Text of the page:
article Ars Technic article The Verge article The Apple and Android phones that are currently running Android Marshmallow have been encrypted by default.
But Google has refused to offer the same level of protection on those devices, which is why it’s making it harder for its employees to do the same.
The Verge’s Jason Fried reports that Apple has started encrypting its iOS devices on demand, and Android will encrypt its devices for developers as well, meaning that any new apps that run on those phones will also be encrypted, even if they’re not yet fully compatible with the operating system.
Apple also has a “security policy” that allows developers to encrypt their apps if they so choose, and Google has yet to do so.
Google, of course, has the same encryption policy for its Chrome browser, but has made it even harder for anyone to encrypt Chrome on Android.
In Android, developers can choose to enable encryption for apps on their phones by default, but it’s a little more difficult for anyone who has not opted into the Google Play Store to do.
Google also has no way to block app access to the device.
That’s one of the big reasons why some Android phones, including the Nexus 5X and Pixel, can be used by people who can’t use the Android OS.
Google says that it plans to allow users to “unlock” the phone, but if they can’t unlock it, they can still download apps.
And Android devices, like many other devices, have access to Google’s Play Store, which has the ability to install apps that don’t require any user interaction.
But if Google’s security policy on Android phones doesn’t make sense, it’s not clear how the company will respond if a developer does decide to make their app work on those iPhones, which may be easier said than done.
Google doesn’t have a unified policy on whether or not it supports developers who want to make Android apps work on iPhones, and the company’s Android team is notoriously opaque about how the operating systems work.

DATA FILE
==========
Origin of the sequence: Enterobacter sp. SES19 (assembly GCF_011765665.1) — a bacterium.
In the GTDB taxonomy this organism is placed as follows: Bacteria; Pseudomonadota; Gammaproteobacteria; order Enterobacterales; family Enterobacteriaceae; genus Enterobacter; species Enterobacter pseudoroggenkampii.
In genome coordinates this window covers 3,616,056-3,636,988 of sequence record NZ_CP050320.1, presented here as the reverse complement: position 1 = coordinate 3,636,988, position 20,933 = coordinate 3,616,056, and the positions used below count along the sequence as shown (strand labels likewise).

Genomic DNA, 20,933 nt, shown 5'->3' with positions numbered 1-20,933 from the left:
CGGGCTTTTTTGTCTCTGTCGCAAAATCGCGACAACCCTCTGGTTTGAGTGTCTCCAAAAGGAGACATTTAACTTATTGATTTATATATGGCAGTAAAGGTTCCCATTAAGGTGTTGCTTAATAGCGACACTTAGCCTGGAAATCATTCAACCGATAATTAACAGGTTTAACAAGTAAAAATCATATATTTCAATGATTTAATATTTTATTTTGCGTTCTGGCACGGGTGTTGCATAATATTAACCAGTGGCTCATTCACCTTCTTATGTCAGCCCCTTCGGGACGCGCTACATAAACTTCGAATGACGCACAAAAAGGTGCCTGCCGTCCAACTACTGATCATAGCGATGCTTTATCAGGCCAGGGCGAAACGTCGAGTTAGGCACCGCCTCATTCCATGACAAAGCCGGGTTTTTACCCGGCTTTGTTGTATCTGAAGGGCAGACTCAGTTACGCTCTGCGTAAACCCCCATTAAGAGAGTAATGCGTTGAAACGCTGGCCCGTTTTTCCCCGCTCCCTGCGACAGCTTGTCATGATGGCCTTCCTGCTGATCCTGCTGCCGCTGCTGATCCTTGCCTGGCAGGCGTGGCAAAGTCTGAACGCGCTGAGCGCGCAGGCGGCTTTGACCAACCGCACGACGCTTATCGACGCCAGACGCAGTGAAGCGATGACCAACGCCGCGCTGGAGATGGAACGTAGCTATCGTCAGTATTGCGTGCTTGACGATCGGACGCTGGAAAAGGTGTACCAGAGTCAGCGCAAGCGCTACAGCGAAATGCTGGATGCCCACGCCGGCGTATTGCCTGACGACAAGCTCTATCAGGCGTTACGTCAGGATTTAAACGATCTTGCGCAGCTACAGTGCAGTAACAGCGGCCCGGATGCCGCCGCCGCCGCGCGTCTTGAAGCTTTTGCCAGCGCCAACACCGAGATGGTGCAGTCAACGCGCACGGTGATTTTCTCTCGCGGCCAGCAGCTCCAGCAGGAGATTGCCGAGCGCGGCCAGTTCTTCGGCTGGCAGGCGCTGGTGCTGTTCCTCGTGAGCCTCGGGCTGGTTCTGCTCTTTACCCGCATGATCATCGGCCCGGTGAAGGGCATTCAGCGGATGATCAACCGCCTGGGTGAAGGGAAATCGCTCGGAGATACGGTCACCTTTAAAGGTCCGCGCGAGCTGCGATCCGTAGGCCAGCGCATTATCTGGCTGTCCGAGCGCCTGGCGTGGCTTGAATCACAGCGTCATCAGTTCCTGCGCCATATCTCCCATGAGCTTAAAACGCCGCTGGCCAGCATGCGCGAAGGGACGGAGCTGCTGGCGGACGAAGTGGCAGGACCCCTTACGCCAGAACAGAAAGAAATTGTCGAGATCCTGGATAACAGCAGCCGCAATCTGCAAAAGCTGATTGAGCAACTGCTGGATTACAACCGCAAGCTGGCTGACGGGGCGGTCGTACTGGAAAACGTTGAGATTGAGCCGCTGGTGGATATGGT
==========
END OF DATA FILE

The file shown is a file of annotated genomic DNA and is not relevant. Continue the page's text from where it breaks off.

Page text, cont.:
It’s not like Google can make the decision to allow an app that doesn’t work on the iPhone to be installed on its phones, so it may not be clear to the public which phones are officially supported and which aren’t.
The company hasn’t released any sort of list of Android devices that have been confirmed as being officially supported by Google.
If an app does end up working on any of these phones, though, it will be difficult for users to find.
For now, Apple and other smartphone makers seem to be sticking to the traditional encryption policy.
“If you want to use Google’s apps on your iPhone, you have to unlock your phone,” Apple’s Senior VP of Security Engineering, Chris Cox, said in an interview with the New York Times.
“There are no shortcuts, so if you’re using Google apps, you can’t just say, ‘I’ll just install Google apps for this phone.'”
Google also has some other policies that are similar to Apple’s, though.
“Google is a security-first company, and we believe it’s important to ensure the security of our users and to protect their data, so we’re not encrypting all of our apps or data,” a Google spokesperson told the Times.
The spokesperson did not specify which apps would be encrypted by Google, or how long it would take users to unlock the phone.
Google is also not allowing the same levels of protection for its own services, such as Gmail, Chrome, and other services.
It doesn’t appear to be letting third parties on the Android platform, including third-party email clients, to make apps that work on its Android phones.
This means that people can’t install apps on these devices, even though Google says it’s willing to do that for third parties.